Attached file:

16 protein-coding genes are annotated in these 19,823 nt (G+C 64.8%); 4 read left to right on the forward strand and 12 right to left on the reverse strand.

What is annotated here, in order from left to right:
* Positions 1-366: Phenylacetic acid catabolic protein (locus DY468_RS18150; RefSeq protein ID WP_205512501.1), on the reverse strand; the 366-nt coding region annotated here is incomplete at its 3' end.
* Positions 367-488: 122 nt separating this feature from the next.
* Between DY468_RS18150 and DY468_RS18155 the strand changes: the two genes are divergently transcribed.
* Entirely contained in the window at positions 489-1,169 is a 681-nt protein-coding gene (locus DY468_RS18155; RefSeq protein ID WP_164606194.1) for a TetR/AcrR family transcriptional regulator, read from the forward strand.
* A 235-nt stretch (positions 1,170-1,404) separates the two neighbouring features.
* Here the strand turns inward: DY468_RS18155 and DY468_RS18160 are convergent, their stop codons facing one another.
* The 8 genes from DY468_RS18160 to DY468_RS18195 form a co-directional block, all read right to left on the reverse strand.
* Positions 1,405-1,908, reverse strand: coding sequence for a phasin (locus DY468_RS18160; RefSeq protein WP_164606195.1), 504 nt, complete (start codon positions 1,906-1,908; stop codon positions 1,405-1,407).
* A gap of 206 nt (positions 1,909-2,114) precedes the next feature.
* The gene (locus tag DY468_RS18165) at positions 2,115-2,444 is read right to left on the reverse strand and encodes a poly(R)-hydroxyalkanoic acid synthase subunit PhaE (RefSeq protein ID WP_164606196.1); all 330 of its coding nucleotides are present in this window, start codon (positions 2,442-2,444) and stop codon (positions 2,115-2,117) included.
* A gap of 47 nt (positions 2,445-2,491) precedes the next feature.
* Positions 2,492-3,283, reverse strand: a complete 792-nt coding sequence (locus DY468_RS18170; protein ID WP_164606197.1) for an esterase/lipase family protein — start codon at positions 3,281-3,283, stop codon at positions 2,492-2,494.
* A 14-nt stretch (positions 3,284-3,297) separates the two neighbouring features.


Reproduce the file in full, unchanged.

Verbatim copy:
16 protein-coding genes are annotated in these 19,823 nt (G+C 64.8%); 4 read left to right on the forward strand and 12 right to left on the reverse strand.

What is annotated here, in order from left to right:
* Positions 1-366: Phenylacetic acid catabolic protein (locus DY468_RS18150; RefSeq protein ID WP_205512501.1), on the reverse strand; the 366-nt coding region annotated here is incomplete at its 3' end.
* Positions 367-488: 122 nt separating this feature from the next.
* Between DY468_RS18150 and DY468_RS18155 the strand changes: the two genes are divergently transcribed.
* Entirely contained in the window at positions 489-1,169 is a 681-nt protein-coding gene (locus DY468_RS18155; RefSeq protein ID WP_164606194.1) for a TetR/AcrR family transcriptional regulator, read from the forward strand.
* A 235-nt stretch (positions 1,170-1,404) separates the two neighbouring features.
* Here the strand turns inward: DY468_RS18155 and DY468_RS18160 are convergent, their stop codons facing one another.
* The 8 genes from DY468_RS18160 to DY468_RS18195 form a co-directional block, all read right to left on the reverse strand.
* Positions 1,405-1,908, reverse strand: coding sequence for a phasin (locus DY468_RS18160; RefSeq protein WP_164606195.1), 504 nt, complete (start codon positions 1,906-1,908; stop codon positions 1,405-1,407).
* A gap of 206 nt (positions 1,909-2,114) precedes the next feature.
* The gene (locus tag DY468_RS18165) at positions 2,115-2,444 is read right to left on the reverse strand and encodes a poly(R)-hydroxyalkanoic acid synthase subunit PhaE (RefSeq protein ID WP_164606196.1); all 330 of its coding nucleotides are present in this window, start codon (positions 2,442-2,444) and stop codon (positions 2,115-2,117) included.
* A gap of 47 nt (positions 2,445-2,491) precedes the next feature.
* Positions 2,492-3,283, reverse strand: a complete 792-nt coding sequence (locus DY468_RS18170; protein ID WP_164606197.1) for an esterase/lipase family protein — start codon at positions 3,281-3,283, stop codon at positions 2,492-2,494.
* A 14-nt stretch (positions 3,284-3,297) separates the two neighbouring features.